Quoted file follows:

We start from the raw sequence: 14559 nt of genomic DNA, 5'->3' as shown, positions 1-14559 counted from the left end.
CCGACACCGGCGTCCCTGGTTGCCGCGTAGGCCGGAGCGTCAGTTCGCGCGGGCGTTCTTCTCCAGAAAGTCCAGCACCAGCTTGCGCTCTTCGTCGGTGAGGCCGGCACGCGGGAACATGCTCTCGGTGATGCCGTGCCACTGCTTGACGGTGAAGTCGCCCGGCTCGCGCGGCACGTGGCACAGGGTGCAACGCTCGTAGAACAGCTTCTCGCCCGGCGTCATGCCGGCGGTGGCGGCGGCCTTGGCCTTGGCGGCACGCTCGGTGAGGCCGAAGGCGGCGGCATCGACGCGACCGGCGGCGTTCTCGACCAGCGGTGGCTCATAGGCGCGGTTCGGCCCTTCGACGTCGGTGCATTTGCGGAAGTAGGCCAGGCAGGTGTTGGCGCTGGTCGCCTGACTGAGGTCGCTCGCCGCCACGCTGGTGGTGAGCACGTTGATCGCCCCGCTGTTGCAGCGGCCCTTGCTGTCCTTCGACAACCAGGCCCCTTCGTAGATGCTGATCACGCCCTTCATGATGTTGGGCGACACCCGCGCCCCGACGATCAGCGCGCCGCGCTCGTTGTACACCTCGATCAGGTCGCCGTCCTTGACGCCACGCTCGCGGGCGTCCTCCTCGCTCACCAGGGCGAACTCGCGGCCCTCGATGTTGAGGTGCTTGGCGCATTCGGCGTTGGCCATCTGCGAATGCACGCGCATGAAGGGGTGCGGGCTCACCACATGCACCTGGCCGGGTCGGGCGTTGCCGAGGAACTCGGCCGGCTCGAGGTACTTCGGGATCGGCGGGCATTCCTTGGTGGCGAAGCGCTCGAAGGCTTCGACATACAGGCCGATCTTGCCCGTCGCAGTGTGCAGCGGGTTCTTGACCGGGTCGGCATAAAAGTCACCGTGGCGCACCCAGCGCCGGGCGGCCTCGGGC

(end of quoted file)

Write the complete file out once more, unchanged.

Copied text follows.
We start from the raw sequence: 14559 nt of genomic DNA, 5'->3' as shown, positions 1-14559 counted from the left end.
CCGACACCGGCGTCCCTGGTTGCCGCGTAGGCCGGAGCGTCAGTTCGCGCGGGCGTTCTTCTCCAGAAAGTCCAGCACCAGCTTGCGCTCTTCGTCGGTGAGGCCGGCACGCGGGAACATGCTCTCGGTGATGCCGTGCCACTGCTTGACGGTGAAGTCGCCCGGCTCGCGCGGCACGTGGCACAGGGTGCAACGCTCGTAGAACAGCTTCTCGCCCGGCGTCATGCCGGCGGTGGCGGCGGCCTTGGCCTTGGCGGCACGCTCGGTGAGGCCGAAGGCGGCGGCATCGACGCGACCGGCGGCGTTCTCGACCAGCGGTGGCTCATAGGCGCGGTTCGGCCCTTCGACGTCGGTGCATTTGCGGAAGTAGGCCAGGCAGGTGTTGGCGCTGGTCGCCTGACTGAGGTCGCTCGCCGCCACGCTGGTGGTGAGCACGTTGATCGCCCCGCTGTTGCAGCGGCCCTTGCTGTCCTTCGACAACCAGGCCCCTTCGTAGATGCTGATCACGCCCTTCATGATGTTGGGCGACACCCGCGCCCCGACGATCAGCGCGCCGCGCTCGTTGTACACCTCGATCAGGTCGCCGTCCTTGACGCCACGCTCGCGGGCGTCCTCCTCGCTCACCAGGGCGAACTCGCGGCCCTCGATGTTGAGGTGCTTGGCGCATTCGGCGTTGGCCATCTGCGAATGCACGCGCATGAAGGGGTGCGGGCTCACCACATGCACCTGGCCGGGTCGGGCGTTGCCGAGGAACTCGGCCGGCTCGAGGTACTTCGGGATCGGCGGGCATTCCTTGGTGGCGAAGCGCTCGAAGGCTTCGACATACAGGCCGATCTTGCCCGTCGCAGTGTGCAGCGGGTTCTTGACCGGGTCGGCATAAAAGTCACCGTGGCGCACCCAGCGCCGGGCGGCCTCGGGC